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Istanbul's World Heritage status under threat


Istanbul's World Heritage status under threat


“Hands off my house” warns a home-made sign on an historic dwellings in the old part of Istanbul are still standing – but for how long? The residents are worried, to say the least.

Korhan Gumus is an architect. He is also involved with Istanbul’s year as capital of culture 2010. His involvement with the legacy of historic sites dates back 30 years. He is also a well-known civic campaigner.

“Our cultural heritage should not prohibit development. On the contrary, we need to replicate it to ensure sustainable development.”

As a veteran of the wars of cultural preservation, Gümüs is not surprised that Istanbul is currently at risk of losing its 25-year-status as a Unesco World Heritage Site.

The situation hasn’t come about overnight. Campaigners angry at the uncontrolled urbanisaion, particularly in the old town, began rolling up their sleeves back in 2008:

“This is something which can’t be measured in terms of money, and that is cultural heritage. And, symbolically, Istanbul being downgraded by Unesco would be a disaster, in a way. Because many people would exploit this and so I think it’s an uphill battle.” said Cengiz Aktar, a professor of European Studies and a leading campaigner.

October is the deadline. That is when the UN has told Turkey to produce a report on the environmental impact of its development work. Otherwise it will lose its world heritage status and go onto the endangered list.

The restoration of Fener and Balat is a prime project. At the beginning of the last century there were 100 thousand tradtional wooden dwellings here – now there are only 2000.

“Instead of restoring this valuable examples of traditional Istanbul housing, the council is now developing projects to build what look like new ottoman-style homes, but they are just putting up wooden facades to cover the concrete.” explains campaigner Orhan Sillier.

A pilot project backed by Unesco and the EU got underway in Fener and Balat six years ago. Ten million euros was invested to allow the owners to restore their homes to their former glory.

But the plan didn’t turn out as expected. Many blame the AK-party-run city council, which they accuse of taking over the initiative. Once in charge, the authority began its own restoration project.

Archtects have accused Istanbul’s City Hall of presiding over the “disneyfication” of a once-vibrant ottoman neighbourhood.

But local mayor, Mustafa Demir, says the work carried out was necessary and appropriate:

“Sites which conform to the building regulations will naturally stay in place and be restored. But the others will be demolished. Under the new plan, we will build many more suitable houses and businesses.”

In some cases, however, owners have been forced to sell their property at way below the market value to avoid compulsory seizure by the authorities.

“What we really are trying to do is prolong the life of these historic dwellings. You can see for yourself what state some of them are in – some have been abandoned, others have squatters in them due to rows over rent and tenancies. We want to preserve these houses, along with all historic buildings.” says Demir.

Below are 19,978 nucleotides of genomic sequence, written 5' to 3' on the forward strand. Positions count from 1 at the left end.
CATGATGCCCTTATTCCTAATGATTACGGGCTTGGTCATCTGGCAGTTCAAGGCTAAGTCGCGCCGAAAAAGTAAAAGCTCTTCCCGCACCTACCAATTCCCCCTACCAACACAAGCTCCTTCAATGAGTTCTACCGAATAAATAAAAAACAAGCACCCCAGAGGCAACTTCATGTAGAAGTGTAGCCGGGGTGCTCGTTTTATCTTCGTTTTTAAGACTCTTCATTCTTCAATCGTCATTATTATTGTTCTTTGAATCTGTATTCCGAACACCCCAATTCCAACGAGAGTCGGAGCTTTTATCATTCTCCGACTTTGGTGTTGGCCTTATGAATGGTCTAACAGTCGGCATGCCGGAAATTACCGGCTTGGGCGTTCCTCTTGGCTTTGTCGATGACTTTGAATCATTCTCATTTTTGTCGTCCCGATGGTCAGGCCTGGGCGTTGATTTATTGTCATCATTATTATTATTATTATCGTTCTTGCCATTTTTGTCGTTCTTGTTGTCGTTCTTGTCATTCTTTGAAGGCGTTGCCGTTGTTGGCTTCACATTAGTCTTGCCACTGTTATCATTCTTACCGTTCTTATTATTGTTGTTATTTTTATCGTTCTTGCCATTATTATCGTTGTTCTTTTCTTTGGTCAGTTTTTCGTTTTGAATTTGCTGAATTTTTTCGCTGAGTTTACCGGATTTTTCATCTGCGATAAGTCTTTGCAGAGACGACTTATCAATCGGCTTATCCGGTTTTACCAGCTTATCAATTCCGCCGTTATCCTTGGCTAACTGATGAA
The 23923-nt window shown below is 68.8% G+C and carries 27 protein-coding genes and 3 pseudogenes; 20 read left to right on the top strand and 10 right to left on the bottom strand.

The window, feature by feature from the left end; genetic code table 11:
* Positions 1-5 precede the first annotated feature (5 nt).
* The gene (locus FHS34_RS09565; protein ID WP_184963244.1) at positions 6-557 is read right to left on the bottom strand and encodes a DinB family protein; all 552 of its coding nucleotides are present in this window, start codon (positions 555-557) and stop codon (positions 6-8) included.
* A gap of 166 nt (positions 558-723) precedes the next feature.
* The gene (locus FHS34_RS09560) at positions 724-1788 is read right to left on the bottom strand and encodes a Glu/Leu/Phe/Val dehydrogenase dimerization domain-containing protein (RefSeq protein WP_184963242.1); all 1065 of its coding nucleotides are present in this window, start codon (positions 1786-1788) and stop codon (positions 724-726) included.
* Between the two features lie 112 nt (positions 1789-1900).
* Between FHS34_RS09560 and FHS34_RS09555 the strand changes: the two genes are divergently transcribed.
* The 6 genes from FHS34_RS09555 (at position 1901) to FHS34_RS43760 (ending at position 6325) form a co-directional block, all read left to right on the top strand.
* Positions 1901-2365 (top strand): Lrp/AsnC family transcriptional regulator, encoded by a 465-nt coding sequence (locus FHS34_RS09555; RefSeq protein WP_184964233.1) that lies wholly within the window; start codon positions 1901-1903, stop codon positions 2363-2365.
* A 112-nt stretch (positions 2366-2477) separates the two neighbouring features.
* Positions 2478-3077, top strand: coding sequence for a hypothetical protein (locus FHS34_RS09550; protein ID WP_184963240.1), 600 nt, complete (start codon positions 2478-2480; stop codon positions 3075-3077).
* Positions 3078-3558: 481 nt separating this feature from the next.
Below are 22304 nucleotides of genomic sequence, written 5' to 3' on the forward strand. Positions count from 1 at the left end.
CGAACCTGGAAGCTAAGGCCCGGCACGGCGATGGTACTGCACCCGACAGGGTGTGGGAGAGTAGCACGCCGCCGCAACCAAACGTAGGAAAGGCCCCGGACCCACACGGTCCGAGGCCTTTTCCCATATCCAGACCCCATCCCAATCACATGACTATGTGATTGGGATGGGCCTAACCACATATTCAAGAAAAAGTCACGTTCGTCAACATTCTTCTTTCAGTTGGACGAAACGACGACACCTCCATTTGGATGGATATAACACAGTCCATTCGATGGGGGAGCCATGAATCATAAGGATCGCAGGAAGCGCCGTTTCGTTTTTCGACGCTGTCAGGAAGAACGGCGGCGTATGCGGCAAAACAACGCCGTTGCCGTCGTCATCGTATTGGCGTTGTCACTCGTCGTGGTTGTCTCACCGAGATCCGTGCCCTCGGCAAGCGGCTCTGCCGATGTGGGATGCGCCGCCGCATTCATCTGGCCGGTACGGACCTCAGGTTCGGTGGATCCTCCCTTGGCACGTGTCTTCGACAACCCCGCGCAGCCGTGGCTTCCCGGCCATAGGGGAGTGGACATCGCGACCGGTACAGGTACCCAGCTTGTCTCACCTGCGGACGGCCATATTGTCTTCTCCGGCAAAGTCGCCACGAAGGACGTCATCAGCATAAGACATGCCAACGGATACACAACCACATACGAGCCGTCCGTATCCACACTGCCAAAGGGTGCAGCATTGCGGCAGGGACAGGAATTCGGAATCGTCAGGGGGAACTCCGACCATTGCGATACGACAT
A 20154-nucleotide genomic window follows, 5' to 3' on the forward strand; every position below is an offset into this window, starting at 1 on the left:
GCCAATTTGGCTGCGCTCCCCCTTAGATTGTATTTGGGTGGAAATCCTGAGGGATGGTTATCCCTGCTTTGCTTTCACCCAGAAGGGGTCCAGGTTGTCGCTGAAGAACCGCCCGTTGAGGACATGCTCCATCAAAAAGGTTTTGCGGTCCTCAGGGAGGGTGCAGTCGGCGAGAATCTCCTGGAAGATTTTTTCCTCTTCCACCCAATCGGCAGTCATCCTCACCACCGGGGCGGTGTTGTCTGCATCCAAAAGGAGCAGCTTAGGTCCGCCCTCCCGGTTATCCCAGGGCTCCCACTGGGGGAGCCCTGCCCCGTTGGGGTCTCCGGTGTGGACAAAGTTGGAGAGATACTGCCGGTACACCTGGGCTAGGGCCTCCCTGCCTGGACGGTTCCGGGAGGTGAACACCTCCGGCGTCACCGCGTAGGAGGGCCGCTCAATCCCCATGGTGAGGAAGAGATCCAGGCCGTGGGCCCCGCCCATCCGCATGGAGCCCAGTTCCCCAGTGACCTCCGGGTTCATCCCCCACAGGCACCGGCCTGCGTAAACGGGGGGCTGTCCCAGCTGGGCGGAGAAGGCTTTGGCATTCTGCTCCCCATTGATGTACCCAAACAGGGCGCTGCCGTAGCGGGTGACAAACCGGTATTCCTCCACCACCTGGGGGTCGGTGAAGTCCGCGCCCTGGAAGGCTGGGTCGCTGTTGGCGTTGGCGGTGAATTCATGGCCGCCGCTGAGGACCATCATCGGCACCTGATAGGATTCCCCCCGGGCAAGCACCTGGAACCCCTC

The city’s plans for urban development have also been criticised. Unesco has already voiced disapproval about this suspension bridge being built across the Golden Horn, fearing its masts will obstruct the famous silhouette of the Suleymaniye Mosque.

The Marmaray rail tunnel has also come in for criticism. The 1600 metre long excavation under the Bosphorus will link Europe with Asia from 2013.
Two and a half billion euros have already been spent on this – money the cultural devotees would like to have had a share of.

But as well as words, there is action.Aysegul Kaya is 46. Last year, she decided to give up her career as a lawyer to concentrate full-time on painting.
She has become the spokesperson for the residents in Fener and Balat, and the plight of the families facing eviction has convinced her to re-don her wig and gown:

“This project is dreadful. They want to erase the memory of the city, the people who live here, and the legacy of their culture.There are traces of many different cultures and religions here and we must preserve them.”

Reminders of Istanbul’s ancient heritage are constantly being uncovered during current-day building work. These are Byzantine and Roman remains which the council must wish had stayed buried, as their presence interferes with their construction plans.

Hikmet Yelkanat owns one of the oldest wooden houses in the area, dating from the end of the 19th century. She finds it impossible to envisage that one day it might be seized by officials:

“Will that really happen?“she asks,” I don’t think it will, because we all have the property deeds, no, that’s not going to happen. No one can force us to leave and in any case, when I die, my children and grandchildren will be there to stop it.”

At the age of 82, Ara Güler is an acclaimed photographer. He has immortalised the likes of Pablo Picasso and Jacques Prévert, the images published in magazines like Time and Paris Match. He is the living embodiment of Istanbul – and doesn’t mince his words:

“The place we call Istanbul no longer exists. It has been gone for a long time, but we have only just realized it. Because we are still looking. Which Istanbul are we looking for – the old one? But that is not here anymore.”

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